SAN JOSE, CA, February 12, 2013 – PwC has released the second of a series of reports evaluating how shifts in the enterprise software sales model -- from license to services -- will impact pricing. The report, The Future of Software Pricing Excellence: The New State of the Art, focuses on how pricing strategies can result in higher win rates, reduce the gap between ‘real’ and list prices and reduce revenue leakage. Existing business models and pricing strategies are outlined in the findings; demonstrating how each is lagging, leading or remaining consistent with the rest of the software industry.
Constant innovation and evolution in the software industry markets and business models require new pricing strategies. For companies that want to reduce undisciplined pricing, inconsistent analytics and decision making without competitive insights, revamping pricing strategy can facilitate improved price decision making and enhance the identification of business opportunities, the report states.
“By combining analytics with formalized processes and standards, companies can get on a path towards a more coherent, organization-wide pricing model that delivers proven results,” said Mark McCaffrey, PwC's global software leader. “Companies today are focusing more on pricing excellence. Those who coordinate a pricing strategy framework with organizational processes and structure, systems, data and culture can obtain notable increases in ROI and decreased revenue leakage among other benefits.”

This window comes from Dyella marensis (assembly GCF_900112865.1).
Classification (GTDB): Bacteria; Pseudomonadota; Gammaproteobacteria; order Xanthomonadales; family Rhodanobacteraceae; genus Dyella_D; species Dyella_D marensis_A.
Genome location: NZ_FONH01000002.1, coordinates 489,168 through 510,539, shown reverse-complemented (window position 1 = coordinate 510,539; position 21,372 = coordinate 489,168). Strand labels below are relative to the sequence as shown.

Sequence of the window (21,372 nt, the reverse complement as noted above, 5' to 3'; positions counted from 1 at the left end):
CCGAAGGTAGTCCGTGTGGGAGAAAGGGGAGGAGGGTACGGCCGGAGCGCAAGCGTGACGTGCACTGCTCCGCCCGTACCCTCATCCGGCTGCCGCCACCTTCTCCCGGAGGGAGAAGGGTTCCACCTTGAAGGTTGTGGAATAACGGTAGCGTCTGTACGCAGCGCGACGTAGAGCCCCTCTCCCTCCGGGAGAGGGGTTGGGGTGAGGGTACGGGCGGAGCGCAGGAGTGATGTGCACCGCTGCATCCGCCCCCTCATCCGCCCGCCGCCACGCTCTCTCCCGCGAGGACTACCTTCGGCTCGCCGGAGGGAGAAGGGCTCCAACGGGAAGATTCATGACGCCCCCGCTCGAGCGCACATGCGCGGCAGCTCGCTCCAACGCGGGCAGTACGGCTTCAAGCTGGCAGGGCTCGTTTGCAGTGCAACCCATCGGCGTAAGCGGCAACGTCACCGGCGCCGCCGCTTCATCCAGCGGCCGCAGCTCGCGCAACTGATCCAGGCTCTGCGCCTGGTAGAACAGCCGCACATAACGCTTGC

PwC’s four point pricing management framework centers on key factors effecting pricing maturity and financial results: pricing strategy, price formulation, transaction management and performance management. These factors, working together in a functioning business, affect and are affected by process, organization and technology, and data analytics.
“Once pricing strategy has been identified, companies can review the factors that influence cash flow starting with list price through to minimum required revenue,” McCaffrey added. “These factors, which we refer to as ‘price waterfalls,’ can determine and shut off revenue leaks.”
The report’s transaction management section showcases how systematizing pricing can reduce or eliminate the need for various sales approaches that consume resources and increase time-to-quote. The fourth part of PwC's pricing management framework is performance management, which measures, enforces and refines pricing policies, based largely on post-sales analysis.
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